Microsoft pushed to disclose Windows code in EU case

Microsoft Corp. is fighting off pressure to license its Windows operating system source code to other companies in the ongoing European antitrust lawsuit against the software maker, according to a source familiar with the case.

In a written response to the European Commission's allegations that Microsoft has abused its dominant position in the operating-system market, Microsoft argued that compulsory licensing of its codes would breach international copyright law, said the source, who has an edited version of Microsoft's confidential reply that was filed with the European regulator on Nov. 16.

This 102-page version was handed out to other companies involved in the lawsuit, including Sun Microsystems Inc., whose complaint to the European competition regulator in 1998 sparked the investigation into the software maker.

However, contrary to some recent reports that quote from this nonconfidential version of Microsoft's reply, Sun is not pushing for full source code disclosure, according to a person close to the company.

"They (Sun) believe the anticompetitive behavior could be addressed without Microsoft revealing its source code," said the person, adding that "the code can be described so that other companies can implement it."

Patents that protect ideas, and copyright laws that protect the expression of ideas, are less defined in Europe than they are in the U.S., the person said, requesting anonymity. He said it appears Microsoft is focusing its defense in the European case on the fact that Europe has signed up to the international intellectual-property agreement known as Trade-Related Aspects of Intellectual Property Rights (TRIPS).

This agreement allows for compulsory licensing of patented codes if those codes are essential for interoperability with other products, he said. But it is less clear with copyright. Under TRIPS and U.S. law certain things cannot be granted copyright: ideas, principles and methods of operation. But the line between what can and cannot be copyrighted is fine, the person said.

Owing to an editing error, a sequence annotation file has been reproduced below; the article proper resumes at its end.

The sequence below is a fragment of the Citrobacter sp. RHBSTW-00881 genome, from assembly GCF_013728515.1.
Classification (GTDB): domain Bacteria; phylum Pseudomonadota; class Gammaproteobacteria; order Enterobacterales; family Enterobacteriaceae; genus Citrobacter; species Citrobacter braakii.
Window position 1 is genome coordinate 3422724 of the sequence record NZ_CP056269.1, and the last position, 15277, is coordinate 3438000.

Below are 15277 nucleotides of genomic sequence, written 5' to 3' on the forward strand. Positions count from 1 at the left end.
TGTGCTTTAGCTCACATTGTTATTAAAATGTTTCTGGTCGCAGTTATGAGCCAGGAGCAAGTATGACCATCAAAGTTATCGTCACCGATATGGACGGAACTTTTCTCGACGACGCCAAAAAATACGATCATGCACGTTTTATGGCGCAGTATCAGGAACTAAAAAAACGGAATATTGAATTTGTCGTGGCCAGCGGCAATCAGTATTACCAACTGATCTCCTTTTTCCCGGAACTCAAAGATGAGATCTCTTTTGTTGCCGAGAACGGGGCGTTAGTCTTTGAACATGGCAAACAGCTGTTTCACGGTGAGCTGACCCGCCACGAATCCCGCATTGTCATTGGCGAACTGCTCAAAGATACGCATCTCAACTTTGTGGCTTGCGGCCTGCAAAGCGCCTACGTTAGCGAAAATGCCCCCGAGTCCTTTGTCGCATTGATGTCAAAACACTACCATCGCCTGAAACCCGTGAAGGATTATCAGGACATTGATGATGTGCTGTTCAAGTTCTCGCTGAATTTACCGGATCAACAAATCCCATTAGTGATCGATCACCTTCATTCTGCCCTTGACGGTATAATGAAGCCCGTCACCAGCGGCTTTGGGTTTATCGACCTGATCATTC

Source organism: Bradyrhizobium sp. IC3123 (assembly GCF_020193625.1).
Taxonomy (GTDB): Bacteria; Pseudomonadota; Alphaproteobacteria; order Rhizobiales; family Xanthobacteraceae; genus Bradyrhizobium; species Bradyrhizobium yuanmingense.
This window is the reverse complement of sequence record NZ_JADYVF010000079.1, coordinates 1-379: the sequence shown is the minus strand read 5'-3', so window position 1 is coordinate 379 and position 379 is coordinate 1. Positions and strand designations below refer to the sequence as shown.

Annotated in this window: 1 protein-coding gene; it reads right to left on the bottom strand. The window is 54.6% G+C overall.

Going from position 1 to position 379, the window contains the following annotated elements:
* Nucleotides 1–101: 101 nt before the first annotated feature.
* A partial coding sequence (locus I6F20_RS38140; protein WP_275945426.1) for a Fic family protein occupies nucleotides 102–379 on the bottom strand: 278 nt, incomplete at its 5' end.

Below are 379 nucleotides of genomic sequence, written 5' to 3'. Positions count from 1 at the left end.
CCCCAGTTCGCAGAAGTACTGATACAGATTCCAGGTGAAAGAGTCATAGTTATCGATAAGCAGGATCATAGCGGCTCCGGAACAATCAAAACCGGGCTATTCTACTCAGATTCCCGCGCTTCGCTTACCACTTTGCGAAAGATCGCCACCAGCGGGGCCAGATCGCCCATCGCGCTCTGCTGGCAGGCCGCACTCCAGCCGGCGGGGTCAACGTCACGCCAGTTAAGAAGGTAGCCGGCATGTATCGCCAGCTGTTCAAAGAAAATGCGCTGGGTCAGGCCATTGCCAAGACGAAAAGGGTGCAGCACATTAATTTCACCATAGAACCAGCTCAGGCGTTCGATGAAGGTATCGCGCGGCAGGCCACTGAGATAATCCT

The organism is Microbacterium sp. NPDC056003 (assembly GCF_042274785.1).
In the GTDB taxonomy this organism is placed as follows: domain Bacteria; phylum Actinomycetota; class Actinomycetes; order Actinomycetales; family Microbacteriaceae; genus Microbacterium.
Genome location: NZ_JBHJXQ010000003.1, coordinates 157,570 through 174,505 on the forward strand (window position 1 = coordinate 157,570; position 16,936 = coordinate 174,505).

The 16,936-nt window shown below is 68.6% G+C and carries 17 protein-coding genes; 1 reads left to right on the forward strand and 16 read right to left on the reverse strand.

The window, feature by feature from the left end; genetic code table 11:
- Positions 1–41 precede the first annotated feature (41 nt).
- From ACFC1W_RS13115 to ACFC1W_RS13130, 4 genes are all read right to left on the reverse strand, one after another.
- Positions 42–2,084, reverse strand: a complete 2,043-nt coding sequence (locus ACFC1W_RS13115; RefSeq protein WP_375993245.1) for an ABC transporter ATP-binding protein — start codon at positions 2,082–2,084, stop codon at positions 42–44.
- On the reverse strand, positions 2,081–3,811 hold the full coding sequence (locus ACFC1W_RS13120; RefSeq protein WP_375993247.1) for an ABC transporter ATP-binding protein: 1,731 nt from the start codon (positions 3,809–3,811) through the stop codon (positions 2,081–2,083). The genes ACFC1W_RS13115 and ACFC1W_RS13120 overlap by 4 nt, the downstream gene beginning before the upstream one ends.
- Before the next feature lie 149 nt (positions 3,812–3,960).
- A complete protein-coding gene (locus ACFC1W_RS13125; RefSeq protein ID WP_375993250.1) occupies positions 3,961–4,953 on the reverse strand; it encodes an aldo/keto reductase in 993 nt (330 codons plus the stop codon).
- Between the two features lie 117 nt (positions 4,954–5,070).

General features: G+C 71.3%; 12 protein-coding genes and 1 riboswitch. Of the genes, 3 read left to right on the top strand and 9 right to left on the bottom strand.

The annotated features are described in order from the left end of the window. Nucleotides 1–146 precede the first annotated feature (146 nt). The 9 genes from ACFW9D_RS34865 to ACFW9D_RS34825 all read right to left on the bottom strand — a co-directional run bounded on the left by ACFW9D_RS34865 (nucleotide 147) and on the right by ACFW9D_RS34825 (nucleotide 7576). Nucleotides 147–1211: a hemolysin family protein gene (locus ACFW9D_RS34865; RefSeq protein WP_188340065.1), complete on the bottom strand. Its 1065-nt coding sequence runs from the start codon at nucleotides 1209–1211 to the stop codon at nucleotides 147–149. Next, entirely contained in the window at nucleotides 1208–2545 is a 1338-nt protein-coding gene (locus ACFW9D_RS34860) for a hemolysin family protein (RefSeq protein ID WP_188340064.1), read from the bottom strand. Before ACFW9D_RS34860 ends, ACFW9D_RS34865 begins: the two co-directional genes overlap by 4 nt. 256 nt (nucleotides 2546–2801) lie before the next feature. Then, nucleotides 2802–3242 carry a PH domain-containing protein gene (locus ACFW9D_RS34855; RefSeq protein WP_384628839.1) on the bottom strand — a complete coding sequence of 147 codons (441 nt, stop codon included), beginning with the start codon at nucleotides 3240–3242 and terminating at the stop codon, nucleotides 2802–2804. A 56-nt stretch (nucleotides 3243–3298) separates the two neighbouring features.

"Copyright is their defense, and there is room for debate, but ultimately I think their argument is flawed," he said.

Microsoft faces fines of up to 10 percent of its global sales if the Commission finds it guilty of abusing its dominant position. It may also be forced to make structural changes to its business practices in order to allay the European Commission's concerns.

Commission spokeswoman Amelia Torres declined to comment on the leaking of Microsoft's written response.

Microsoft's senior counsel in Europe, John Frank, declined to comment on any details in the company's reply. "I thought this was supposed to be a confidential document," he said, referring to published reports about the document. "I don't think it helps anyone to have selected quotes leaked."

Frank and his team are "working to resolve the dispute" with European regulators, he said. Nothing has been altered since last week, when Microsoft changed its mind and called off a hearing with European regulators and the complainants in this case, he said.

Meanwhile, the European Commission has set a Jan. 7 deadline for comments from other companies involved in the case. Companies can still request a hearing, although Frank said the right to request a hearing is reserved for the defendant.

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